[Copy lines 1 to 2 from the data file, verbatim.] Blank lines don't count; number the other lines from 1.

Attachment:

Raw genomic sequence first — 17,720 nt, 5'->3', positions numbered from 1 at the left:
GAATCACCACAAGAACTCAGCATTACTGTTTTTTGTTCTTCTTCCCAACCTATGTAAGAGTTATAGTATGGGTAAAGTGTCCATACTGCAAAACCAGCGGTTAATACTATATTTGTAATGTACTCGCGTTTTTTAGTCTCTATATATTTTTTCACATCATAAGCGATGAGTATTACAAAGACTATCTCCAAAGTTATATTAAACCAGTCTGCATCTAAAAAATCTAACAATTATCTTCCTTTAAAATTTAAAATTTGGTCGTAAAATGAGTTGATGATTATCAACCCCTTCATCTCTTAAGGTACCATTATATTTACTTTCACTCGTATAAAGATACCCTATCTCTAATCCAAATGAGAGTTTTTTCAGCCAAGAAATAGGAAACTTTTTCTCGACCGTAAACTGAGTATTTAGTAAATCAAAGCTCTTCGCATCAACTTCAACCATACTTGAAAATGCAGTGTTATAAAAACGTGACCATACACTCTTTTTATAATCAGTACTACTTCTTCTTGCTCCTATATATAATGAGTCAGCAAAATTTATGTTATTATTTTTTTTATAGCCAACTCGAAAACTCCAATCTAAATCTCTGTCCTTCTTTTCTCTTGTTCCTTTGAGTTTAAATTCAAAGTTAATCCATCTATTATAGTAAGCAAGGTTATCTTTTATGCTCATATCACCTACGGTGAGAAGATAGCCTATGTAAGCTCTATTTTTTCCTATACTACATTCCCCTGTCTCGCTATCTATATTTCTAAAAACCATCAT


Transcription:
Raw genomic sequence first — 17,720 nt, 5'->3', positions numbered from 1 at the left:
GAATCACCACAAGAACTCAGCATTACTGTTTTTTGTTCTTCTTCCCAACCTATGTAAGAGTTATAGTATGGGTAAAGTGTCCATACTGCAAAACCAGCGGTTAATACTATATTTGTAATGTACTCGCGTTTTTTAGTCTCTATATATTTTTTCACATCATAAGCGATGAGTATTACAAAGACTATCTCCAAAGTTATATTAAACCAGTCTGCATCTAAAAAATCTAACAATTATCTTCCTTTAAAATTTAAAATTTGGTCGTAAAATGAGTTGATGATTATCAACCCCTTCATCTCTTAAGGTACCATTATATTTACTTTCACTCGTATAAAGATACCCTATCTCTAATCCAAATGAGAGTTTTTTCAGCCAAGAAATAGGAAACTTTTTCTCGACCGTAAACTGAGTATTTAGTAAATCAAAGCTCTTCGCATCAACTTCAACCATACTTGAAAATGCAGTGTTATAAAAACGTGACCATACACTCTTTTTATAATCAGTACTACTTCTTCTTGCTCCTATATATAATGAGTCAGCAAAATTTATGTTATTATTTTTTTTATAGCCAACTCGAAAACTCCAATCTAAATCTCTGTCCTTCTTTTCTCTTGTTCCTTTGAGTTTAAATTCAAAGTTAATCCATCTATTATAGTAAGCAAGGTTATCTTTTATGCTCATATCACCTACGGTGAGAAGATAGCCTATGTAAGCTCTATTTTTTCCTATACTACATTCCCCTGTCTCGCTATCTATATTTCTAAAAACCATCAT